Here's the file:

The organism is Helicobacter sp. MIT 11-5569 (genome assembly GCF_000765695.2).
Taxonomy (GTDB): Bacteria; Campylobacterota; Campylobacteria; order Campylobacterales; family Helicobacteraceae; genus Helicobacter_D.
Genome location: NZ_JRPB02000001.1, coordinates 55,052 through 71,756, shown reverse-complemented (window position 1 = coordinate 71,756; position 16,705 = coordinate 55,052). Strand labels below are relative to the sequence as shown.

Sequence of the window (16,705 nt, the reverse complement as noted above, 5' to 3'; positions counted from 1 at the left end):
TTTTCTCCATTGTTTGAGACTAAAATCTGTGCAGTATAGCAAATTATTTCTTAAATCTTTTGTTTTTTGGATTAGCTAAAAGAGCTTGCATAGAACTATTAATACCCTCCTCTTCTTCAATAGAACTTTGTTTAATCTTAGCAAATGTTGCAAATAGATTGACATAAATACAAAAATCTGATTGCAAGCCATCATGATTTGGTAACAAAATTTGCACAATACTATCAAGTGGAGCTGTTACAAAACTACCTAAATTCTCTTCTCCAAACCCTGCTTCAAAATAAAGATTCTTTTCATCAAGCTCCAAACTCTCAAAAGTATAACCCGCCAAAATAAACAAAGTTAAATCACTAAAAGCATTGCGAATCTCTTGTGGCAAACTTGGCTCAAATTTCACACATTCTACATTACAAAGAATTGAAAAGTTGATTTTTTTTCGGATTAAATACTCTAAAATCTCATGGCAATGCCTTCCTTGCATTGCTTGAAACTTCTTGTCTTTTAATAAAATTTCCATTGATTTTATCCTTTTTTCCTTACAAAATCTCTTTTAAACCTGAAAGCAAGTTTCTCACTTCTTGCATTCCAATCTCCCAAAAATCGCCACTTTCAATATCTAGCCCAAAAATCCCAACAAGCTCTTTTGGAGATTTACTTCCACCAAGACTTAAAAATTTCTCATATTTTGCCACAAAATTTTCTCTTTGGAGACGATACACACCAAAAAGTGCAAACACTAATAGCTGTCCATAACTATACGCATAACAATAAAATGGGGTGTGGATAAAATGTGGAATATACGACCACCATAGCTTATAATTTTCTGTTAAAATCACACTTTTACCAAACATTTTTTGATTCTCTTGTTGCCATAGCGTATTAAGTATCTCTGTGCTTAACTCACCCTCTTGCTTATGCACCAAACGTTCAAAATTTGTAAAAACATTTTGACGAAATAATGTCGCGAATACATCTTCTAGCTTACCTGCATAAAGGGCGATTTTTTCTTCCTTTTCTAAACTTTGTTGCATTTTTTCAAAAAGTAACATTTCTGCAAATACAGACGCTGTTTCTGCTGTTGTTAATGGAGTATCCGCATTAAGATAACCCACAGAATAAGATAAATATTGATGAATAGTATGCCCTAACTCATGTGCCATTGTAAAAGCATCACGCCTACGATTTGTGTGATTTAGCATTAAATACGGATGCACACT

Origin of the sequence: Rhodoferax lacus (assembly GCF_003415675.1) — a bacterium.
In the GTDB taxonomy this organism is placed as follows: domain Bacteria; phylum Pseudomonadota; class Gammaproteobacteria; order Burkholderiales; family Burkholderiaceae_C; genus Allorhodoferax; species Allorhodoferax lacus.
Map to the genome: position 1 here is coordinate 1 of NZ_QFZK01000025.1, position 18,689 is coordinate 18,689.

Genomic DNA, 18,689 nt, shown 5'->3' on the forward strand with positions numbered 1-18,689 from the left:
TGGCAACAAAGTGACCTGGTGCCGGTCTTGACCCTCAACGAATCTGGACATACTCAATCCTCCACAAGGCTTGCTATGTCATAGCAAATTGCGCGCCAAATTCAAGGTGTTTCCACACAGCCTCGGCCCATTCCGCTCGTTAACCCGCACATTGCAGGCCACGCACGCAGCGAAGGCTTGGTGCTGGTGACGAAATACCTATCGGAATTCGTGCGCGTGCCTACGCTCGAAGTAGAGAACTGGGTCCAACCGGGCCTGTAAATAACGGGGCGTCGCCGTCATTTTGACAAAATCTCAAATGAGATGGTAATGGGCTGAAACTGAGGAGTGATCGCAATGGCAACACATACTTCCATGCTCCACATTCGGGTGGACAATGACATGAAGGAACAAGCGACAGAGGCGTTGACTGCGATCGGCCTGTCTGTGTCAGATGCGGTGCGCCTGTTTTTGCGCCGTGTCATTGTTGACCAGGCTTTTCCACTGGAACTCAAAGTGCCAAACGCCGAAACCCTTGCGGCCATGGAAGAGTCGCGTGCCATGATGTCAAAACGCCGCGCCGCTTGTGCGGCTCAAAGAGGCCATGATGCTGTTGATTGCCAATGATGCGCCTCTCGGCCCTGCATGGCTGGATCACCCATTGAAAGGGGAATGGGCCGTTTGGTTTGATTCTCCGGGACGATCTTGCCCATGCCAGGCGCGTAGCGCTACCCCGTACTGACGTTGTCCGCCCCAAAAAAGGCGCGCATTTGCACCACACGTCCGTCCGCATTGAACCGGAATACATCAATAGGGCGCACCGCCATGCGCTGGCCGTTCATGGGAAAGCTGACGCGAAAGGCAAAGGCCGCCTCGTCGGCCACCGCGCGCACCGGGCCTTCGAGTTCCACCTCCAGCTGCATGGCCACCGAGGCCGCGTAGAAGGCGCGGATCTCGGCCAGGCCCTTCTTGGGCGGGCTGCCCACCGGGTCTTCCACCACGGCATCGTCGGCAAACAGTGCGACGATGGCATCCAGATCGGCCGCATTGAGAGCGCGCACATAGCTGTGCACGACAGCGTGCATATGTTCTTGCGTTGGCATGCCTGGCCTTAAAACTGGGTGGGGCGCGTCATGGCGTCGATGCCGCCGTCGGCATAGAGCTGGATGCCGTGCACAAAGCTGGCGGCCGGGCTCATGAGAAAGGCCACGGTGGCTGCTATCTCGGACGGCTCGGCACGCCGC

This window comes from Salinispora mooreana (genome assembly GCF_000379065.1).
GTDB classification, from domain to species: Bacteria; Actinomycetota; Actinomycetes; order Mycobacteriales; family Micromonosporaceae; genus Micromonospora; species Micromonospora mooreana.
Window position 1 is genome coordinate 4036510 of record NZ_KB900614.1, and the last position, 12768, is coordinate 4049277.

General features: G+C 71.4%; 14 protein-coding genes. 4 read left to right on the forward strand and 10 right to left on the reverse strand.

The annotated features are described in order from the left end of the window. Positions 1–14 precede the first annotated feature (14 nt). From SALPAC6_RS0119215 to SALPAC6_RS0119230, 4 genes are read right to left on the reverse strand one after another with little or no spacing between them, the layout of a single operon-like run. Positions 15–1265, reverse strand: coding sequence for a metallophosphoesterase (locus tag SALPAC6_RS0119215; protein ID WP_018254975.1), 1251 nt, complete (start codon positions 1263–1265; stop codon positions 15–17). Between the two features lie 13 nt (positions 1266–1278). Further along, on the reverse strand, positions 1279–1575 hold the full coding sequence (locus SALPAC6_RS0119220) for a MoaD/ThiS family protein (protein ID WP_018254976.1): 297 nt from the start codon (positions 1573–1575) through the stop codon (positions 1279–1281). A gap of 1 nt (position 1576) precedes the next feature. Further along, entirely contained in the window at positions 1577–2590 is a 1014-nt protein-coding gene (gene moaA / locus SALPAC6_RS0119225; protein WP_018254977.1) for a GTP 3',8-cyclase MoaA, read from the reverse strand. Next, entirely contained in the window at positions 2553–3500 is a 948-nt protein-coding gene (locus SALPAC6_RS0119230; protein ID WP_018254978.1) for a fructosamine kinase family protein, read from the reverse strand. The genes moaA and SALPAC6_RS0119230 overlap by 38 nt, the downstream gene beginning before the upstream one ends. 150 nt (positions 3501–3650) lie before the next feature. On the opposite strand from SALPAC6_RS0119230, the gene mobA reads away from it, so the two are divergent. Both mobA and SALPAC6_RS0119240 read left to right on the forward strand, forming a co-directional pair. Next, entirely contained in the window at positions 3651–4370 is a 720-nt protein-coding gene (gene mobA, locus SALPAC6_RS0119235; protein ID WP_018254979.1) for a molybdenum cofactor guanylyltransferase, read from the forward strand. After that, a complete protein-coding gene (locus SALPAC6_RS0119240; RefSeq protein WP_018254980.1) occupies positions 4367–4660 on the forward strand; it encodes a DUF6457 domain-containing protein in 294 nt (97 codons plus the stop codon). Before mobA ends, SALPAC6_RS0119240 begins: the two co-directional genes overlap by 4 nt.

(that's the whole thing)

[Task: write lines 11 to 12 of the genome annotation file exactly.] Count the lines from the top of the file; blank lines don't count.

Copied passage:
This window comes from Salinispora mooreana (genome assembly GCF_000379065.1).
GTDB classification, from domain to species: Bacteria; Actinomycetota; Actinomycetes; order Mycobacteriales; family Micromonosporaceae; genus Micromonospora; species Micromonospora mooreana.